Sleep When You’re Dead {live to tell the stories}

I am too wired to sleep. Maybe it’s the chai tea or the six cups of coffee, or the fact that I’m a little hyperbolic at times.

But I’m rather convinced the real reason I can’t sleep is that I’m a writer. I’m a storyteller. I’m an artist. I’m officially a part of this sacred group of elitists, these people who will always be needed no matter which direction society turns.

And I’m a part of this group because I say so.

Have you ever read Anne Lamotte’s Bird by Bird? Well I have and you should, writer or not.  When I finished reading it, I found myself too inspired to do anything but create great lines and plots and scenes in my head, words batting back in forth in my mind like a bright yellow ball in a heated tennis match.

I love to write, not for the hope of one day becoming famous or rich or even published because truthfully that scares the—er— it’s terrifying.

I love to write because of the feeling it produces within me. I’ve taken note and put something on paper. There’s a part of me that will go on existing and a story that has been told.

It’s not enough to tell your story; amplify it, tell it beautifully and proudly.

But it can’t stop there, either. Don’t just allow your story to be loud and amplified, you have to let it reverberate, resound. Let God’s voice echo in the sound waves of your story because he’s the original author. I’m the facilitator of the story he’s writing with my life.

It’s my job to observe, to take it all in, deep breathes and long sighs, and to let it echo throughout history, even if only on the pages of my journal or blog.

Ernest Hemingway and I have a similar work routine:

“I write one page of masterpiece to 91 pages of shit. I try to put the shit in the wastebasket.”

Writing isn’t  about getting your story perfect, it’s about getting your story outside of you and into the world.

I’m learning a lot about writing (thanks to this guy) and the most important lesson is this: writing is a gift.

And  not the kind of gift like the way Michael Jordan is a gifted athlete. But writing, this practice of sitting down everyday and getting the true, honest and innocent and bold thoughts out into the world with the hope of leaving it a little brighter, a little better— that’s the gift.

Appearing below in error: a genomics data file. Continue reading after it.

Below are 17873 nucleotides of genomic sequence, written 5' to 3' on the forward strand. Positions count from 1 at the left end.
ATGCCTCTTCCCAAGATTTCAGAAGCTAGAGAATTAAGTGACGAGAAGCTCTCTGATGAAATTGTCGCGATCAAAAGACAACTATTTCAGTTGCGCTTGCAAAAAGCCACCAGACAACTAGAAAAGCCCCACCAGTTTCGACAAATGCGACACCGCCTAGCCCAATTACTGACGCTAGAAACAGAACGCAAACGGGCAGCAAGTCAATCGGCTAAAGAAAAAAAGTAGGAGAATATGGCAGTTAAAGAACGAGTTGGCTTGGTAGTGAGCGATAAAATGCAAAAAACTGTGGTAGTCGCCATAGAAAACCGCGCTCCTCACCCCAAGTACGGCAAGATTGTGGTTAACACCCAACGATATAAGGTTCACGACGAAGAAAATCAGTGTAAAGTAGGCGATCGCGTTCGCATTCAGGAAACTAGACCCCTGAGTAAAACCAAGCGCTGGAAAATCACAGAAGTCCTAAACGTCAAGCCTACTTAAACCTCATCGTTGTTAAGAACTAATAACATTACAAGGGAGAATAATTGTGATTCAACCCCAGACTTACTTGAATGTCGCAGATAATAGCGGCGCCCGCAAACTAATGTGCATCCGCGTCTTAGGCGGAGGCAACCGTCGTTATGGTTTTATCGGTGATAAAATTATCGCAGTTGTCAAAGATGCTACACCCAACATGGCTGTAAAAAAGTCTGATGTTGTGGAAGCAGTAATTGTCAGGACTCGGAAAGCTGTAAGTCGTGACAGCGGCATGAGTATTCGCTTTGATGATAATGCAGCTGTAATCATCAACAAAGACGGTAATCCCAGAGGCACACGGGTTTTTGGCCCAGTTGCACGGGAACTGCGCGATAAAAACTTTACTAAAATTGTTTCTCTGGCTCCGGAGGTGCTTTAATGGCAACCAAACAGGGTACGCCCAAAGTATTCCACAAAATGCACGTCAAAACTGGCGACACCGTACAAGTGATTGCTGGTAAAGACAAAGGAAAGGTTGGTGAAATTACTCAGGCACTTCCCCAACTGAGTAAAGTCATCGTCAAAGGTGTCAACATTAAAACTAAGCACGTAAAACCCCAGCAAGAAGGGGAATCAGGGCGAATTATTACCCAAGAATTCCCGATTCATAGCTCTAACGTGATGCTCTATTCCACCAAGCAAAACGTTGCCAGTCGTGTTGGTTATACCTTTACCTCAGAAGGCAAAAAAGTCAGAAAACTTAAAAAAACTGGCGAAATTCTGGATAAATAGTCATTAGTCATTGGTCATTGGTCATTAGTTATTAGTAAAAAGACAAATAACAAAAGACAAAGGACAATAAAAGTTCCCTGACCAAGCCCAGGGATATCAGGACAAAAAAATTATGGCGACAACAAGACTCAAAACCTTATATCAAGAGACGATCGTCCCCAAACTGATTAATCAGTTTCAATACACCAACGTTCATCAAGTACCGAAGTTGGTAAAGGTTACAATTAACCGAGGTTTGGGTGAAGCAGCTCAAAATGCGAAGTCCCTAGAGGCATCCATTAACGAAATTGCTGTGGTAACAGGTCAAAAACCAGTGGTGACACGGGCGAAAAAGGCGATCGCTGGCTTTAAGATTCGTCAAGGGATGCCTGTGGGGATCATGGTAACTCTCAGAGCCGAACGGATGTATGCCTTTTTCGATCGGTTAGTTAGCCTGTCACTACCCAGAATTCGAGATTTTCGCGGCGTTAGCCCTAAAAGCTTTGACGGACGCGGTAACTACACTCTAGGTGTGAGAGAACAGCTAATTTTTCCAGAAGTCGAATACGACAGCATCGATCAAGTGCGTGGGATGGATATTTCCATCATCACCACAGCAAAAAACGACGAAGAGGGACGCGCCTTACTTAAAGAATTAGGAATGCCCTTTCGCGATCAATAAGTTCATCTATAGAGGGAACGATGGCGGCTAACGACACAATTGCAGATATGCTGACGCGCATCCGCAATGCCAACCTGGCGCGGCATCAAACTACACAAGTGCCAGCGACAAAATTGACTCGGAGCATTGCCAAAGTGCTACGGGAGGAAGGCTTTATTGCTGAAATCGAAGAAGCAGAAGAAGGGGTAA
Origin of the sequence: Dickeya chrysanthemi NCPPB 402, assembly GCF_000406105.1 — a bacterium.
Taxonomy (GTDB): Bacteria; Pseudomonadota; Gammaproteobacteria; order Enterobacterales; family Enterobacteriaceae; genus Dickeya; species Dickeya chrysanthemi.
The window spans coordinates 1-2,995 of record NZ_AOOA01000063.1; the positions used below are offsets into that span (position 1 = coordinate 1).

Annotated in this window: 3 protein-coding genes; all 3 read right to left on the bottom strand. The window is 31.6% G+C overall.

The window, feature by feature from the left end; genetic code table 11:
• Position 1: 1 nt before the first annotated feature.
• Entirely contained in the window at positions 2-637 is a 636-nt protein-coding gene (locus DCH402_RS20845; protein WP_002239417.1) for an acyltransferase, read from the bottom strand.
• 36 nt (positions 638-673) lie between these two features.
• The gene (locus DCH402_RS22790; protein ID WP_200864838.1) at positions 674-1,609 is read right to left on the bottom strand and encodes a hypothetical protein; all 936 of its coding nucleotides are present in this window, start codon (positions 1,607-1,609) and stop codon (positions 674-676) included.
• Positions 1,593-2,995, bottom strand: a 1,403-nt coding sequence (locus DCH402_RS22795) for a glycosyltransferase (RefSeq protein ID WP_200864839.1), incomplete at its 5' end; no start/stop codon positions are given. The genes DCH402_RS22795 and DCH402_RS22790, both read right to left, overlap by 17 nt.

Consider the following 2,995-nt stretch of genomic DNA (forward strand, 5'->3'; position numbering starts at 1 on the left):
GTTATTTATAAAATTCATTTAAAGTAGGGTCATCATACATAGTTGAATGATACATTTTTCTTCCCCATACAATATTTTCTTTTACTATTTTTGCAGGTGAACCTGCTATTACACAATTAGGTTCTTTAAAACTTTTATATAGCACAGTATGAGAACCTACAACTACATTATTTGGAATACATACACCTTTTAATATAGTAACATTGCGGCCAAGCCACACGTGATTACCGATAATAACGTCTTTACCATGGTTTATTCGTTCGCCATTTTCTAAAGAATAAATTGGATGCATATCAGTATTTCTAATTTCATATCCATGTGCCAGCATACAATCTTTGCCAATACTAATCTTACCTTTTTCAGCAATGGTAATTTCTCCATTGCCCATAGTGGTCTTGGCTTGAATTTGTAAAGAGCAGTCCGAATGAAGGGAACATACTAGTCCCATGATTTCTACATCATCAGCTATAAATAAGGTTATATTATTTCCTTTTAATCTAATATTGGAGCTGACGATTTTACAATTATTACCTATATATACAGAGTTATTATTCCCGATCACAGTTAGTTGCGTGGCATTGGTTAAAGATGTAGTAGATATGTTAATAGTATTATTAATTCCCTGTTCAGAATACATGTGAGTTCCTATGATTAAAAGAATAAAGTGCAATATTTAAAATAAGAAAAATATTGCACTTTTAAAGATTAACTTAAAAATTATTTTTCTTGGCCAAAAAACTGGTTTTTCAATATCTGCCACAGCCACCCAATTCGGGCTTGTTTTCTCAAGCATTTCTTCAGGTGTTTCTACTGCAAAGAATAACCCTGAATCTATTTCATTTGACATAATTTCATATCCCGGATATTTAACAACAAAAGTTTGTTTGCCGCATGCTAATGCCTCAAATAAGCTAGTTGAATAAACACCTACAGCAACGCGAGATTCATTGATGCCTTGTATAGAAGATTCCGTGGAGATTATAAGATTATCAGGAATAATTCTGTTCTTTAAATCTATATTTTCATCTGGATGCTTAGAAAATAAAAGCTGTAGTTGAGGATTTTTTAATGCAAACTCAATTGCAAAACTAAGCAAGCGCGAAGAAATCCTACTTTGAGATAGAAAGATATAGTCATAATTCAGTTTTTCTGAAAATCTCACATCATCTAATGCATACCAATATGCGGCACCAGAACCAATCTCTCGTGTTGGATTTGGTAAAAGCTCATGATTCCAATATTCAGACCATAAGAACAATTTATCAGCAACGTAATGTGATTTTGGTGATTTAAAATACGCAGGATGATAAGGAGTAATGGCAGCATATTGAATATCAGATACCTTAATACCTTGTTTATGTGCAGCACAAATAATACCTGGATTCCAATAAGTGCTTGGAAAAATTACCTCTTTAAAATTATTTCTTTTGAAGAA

So I’ll give. I write.

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moving day

“Our battered suitcases were piled on the sidewalk again; we had longer ways to go. But no matter, the road is life.”                                          -On the Road, Jack Kerouac

I hate moving.

My life has been marked by transition. change. motion.

In April of this year, I moved into a new apartment.

In March, I packed up my car, drove fifteen hours across five states and moved into a new house and a new desk at a new job.

In 2011, I moved to a different country every month for eleven months.

In 2010, I moved out of my college house and into a cabin in the San Juans.

In 2009, I packed my maletas and spent a semester taking siestas, drinking sangria, and enjoying the Mediterranean coast, oh and studying too.

In the years leading up to these, I moved from the home of my parents, to a dorm, to a townhouse, to a house, with a many a camp cabin in the summers.

If you haven’t gotten it yet, I move around a lot. And I’m not even a military brat.

Some moves are better than others. Some easier, some harder.

The thing about moving is there’s always change.

Sometimes I welcome change with open arms; like the hot summer sun warming your skin when you step out of a chilly movie theater. I love that feeling. Sure, it may be 95 degrees out, but for those few moments you don’t even care because you just spent the past two hours freezing your ba donk off, stuffing your face with popcorn and pulling your knees into your chest.

Other times I dread it. Not so much because of where I’m headed, but what I am leaving behind. People, places, memories.

But I love and hate altogether the way moving opens your eyes to things, new opportunities, old ideas, and it invites the new eyes of others to look upon you, seeing you differently than before.

For some, this is exactly what you need. You were the nerd in high school. The loner, the loser. Or maybe just went unnoticed. College is a new stage and life’s giving you the chance to write your own script from scratch. You can be anyone you want to be. Sorority girl. Student gov. Coffee shop barista  hippie.

For others, a life change is much harder to grasp. You were the team leader, organizational president, known for this or that and respected for it- people knew your name even when you didn’t know theirs. You step into a new community and you’re back at square one.

Typically, we’ve found ourselves at one of these places in some ways.

The beauty in transition is the newness, the chance to start over in even the littlest things improving our lives, our character, our faith. New obstacles arise and challenge us in new ways, while others are laid to rest if even for a season.

I’m learning a lot about change, mostly by firsthand experience. I accept it, learn from it. Seek out feedback from those around me.

Over the past couple months, Change has continued to strike…but I’m not talking about that—yet. Until then, chew on this:

  • What has changed in your life this month? This year? The last five years?
  • How did you handle that change?
  • What would you do differently next time?